Nannie began work at a cotton mill in Anniston, just outside of Blue Mountain. She moved back in with her parents, Melvina and Florine in tow. Loulisa enjoyed this time with her grandchildren, often taking care of them while Nannie was working or out on the town. Nannie spent her free time paging through her romance novels or exploring the newspapers for a man. Upon reading the Lonely Hearts columns in the newspapers, Nannie searched for her new mate, which turned out to be Frank Harrelson, a 23-year-old factory worker. Frank sent a dazzling picture of himself and a love poem to her, while Nannie baked a cake and sent a photo of herself to him. By 1929, they were married and Nannie believed she had finally found her soulmate. The honeymoon didn’t last long, for Nannie discovered that her new husband was not only an alcoholic, but had been arrested for assault on several occasions. Nannie continued reading her dime shop romance novels, often nursing a black eye or bruised cheeks courtesy of Frank’s wild mood swings.
To remove themselves from Frank’s debts, enemies, and overall bad name, the family moved to Jacksonville, where they hoped to start a new life. Frank, however, continued drinking and brawling at local bars. Nannie brought up her daughters as best she could and stayed married to Frank for 16 years. She endured his violent temper and his vicious beatings all the while dreaming of her Prince. Nannie was a devoted believer that the infatuations she read about in tacky romance novels would become a reality for her someday. Book by book, each description of the perfect man pulled her closer to obsession. Nannie was in love with words on a page, lost deep in the daydream of a man that was never real. She still communicated with men in the singles ads in the newspapers, filtering out the ones that did not fit her ideal image of a gallant man riding on a white horse.
Melvina, now married, gave birth to her son, Robert Lee Haynes in 1943. Nannie was a doting and loving grandmother to Robert, taking care of him while Melvina was out, holding him tight in her arms and kissing his chubby baby cheeks. At 38, Nannie was enjoying her second shot at motherhood. Pictures of Nannie all depict her as a happy woman; gray hair curled just so, laugh lines around her mouth creased from years smiling. She was the perfect image of a blissful and jubilant grandmother.
In 1945, Melvina went into labor for the second time. This was a difficult pregnancy, and Melvina had complications while giving birth. Nannie was at her side the whole time, fetching water or juice, comforting her daughter with a cold cloth, and attending to her every need. When Melvina finally gave birth, it was to a baby girl. One hour later, Melvina, groggy from the ether, glanced over at her mother holding the newborn. What she saw would later be described as a nightmare or a drug induced dream, for what Melvina witnessed was her mother sticking a hatpin into her baby’s head. Melvina later was told by doctors that her baby had not survived and the cause of death was unknown.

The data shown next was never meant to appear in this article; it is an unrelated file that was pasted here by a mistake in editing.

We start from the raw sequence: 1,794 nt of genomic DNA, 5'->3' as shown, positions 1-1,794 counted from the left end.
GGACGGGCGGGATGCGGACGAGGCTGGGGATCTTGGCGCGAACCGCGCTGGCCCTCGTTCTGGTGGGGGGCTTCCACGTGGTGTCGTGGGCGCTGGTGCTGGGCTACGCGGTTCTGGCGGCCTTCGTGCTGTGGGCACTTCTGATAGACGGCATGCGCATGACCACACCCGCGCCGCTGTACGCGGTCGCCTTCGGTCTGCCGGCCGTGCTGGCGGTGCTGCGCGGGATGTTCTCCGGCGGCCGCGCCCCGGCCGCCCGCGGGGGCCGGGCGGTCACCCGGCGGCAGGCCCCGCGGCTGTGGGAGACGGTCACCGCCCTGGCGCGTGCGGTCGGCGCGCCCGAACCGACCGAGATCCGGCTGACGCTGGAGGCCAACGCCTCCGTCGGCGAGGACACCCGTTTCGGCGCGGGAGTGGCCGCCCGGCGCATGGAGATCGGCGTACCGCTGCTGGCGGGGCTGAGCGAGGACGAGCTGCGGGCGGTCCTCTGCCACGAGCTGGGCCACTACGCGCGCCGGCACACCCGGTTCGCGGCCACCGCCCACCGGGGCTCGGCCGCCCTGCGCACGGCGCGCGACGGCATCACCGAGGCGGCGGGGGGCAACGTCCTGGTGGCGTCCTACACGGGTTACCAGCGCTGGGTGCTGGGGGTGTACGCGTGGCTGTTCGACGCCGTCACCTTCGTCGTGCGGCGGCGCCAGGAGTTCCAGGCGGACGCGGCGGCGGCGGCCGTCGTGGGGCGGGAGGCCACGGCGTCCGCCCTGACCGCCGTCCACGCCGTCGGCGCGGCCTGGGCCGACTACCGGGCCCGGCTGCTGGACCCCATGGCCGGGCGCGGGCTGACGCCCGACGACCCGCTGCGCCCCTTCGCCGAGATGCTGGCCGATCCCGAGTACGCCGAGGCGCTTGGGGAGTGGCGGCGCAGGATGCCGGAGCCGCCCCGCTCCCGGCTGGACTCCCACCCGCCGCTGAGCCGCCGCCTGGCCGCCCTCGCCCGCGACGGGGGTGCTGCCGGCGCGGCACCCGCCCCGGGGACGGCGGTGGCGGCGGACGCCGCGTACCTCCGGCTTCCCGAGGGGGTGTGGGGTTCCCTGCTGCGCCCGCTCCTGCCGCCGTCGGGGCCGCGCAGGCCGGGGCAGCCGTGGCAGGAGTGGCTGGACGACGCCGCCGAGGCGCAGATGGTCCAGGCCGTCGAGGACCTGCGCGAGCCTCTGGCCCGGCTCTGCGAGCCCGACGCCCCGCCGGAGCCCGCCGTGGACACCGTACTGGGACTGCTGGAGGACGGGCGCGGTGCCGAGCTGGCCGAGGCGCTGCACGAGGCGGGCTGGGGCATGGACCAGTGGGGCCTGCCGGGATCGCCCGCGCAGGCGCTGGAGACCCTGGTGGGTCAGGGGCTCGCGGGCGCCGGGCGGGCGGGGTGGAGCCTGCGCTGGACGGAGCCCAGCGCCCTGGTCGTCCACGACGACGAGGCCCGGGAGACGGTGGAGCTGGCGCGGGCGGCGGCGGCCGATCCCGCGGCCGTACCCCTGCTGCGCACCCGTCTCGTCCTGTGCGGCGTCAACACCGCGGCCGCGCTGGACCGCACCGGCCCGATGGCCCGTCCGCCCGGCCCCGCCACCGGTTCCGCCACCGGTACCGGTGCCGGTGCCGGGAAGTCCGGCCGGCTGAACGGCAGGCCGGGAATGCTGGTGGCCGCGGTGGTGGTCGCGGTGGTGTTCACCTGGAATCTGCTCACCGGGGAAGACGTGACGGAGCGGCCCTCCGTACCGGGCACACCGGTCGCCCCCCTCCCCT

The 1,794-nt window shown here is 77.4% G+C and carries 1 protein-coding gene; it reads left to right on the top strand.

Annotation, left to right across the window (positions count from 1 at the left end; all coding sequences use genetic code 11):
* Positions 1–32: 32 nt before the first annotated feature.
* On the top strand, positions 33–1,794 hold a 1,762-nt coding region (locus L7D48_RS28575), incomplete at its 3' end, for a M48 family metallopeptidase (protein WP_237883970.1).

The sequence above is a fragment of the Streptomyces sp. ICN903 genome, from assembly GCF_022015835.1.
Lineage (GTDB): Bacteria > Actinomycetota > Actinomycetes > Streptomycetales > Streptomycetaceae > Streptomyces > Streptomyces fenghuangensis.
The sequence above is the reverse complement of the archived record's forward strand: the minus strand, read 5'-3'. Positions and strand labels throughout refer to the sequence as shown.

When Melvina came home several days later, she recounted to her husband and mother-in-law the story of what she believed to be a nightmare. For a moment, silence filled the room. Then, Melvina’s husband and mother-in-law admitted that they had both seen Nannie holding a hatpin in her hand earlier on the day of the birth. She was casually twirling it with her fingers, they said. Melvina, unbelieving, dismissed the occurrence as a drug induced dream. Her own mother killing her newborn granddaughter? It just couldn’t be possible! Six months later, while Melvina was away and Nannie was babysitting, little Robert was found dead from asphyxiation. Nannie played the part of the mourning grandmother and took great care in seeming genuinely distressed. She later collected $500 from a life insurance policy she had taken out on 2 year old Robert.
After a drunken night at a local bar in late 1945, Frank returned home demanding sex from his wife who declined. Frank became violent, and Nannie finally submitted. Nannie insisted that Frank raped her that night, which was the last straw for her. The next morning, she found Frank’s corn liquor jar lying in her rose bush. Nannie was very particular about her gardening. Finding evidence of Frank’s drinking infuriated her. Emptying most of its contents, she then poured rat poison into the jar. That evening, Frank died in excruciating and unbearable pain. The symptoms of rat poisoning are extremely unpleasant and include bleeding gums, bloody diarrhea, nosebleeds, fatigue, and shortness of breath. To die in such a way is impossibly tragic. This was the fifth murder Nannie had committed, and it seemed to be getting easier each time. With soldiers coming home from the war, no one was paying any attention to the amount of people who died after coming into contact with Nannie. It suited her fine, for it gave her more time to find another Prince Charming.
The time between 1945 and 1947 is unknown, for Nannie was unaccounted for and may have been travelling or searching for a new husband. In 1947, she ended up in Lexington, North Carolina. She met Arlie Lanning after perusing the local Lonely Hearts column once again. They married within two days of meeting each other. Nannie referred back to her romance novels, and soon found that Arlie was not her perfect match. He was a philanderer of many women and drank excessively. Unsatisfied, Nannie decided not to put up with Arlie’s wickedness. She continued her search for Mr. Right.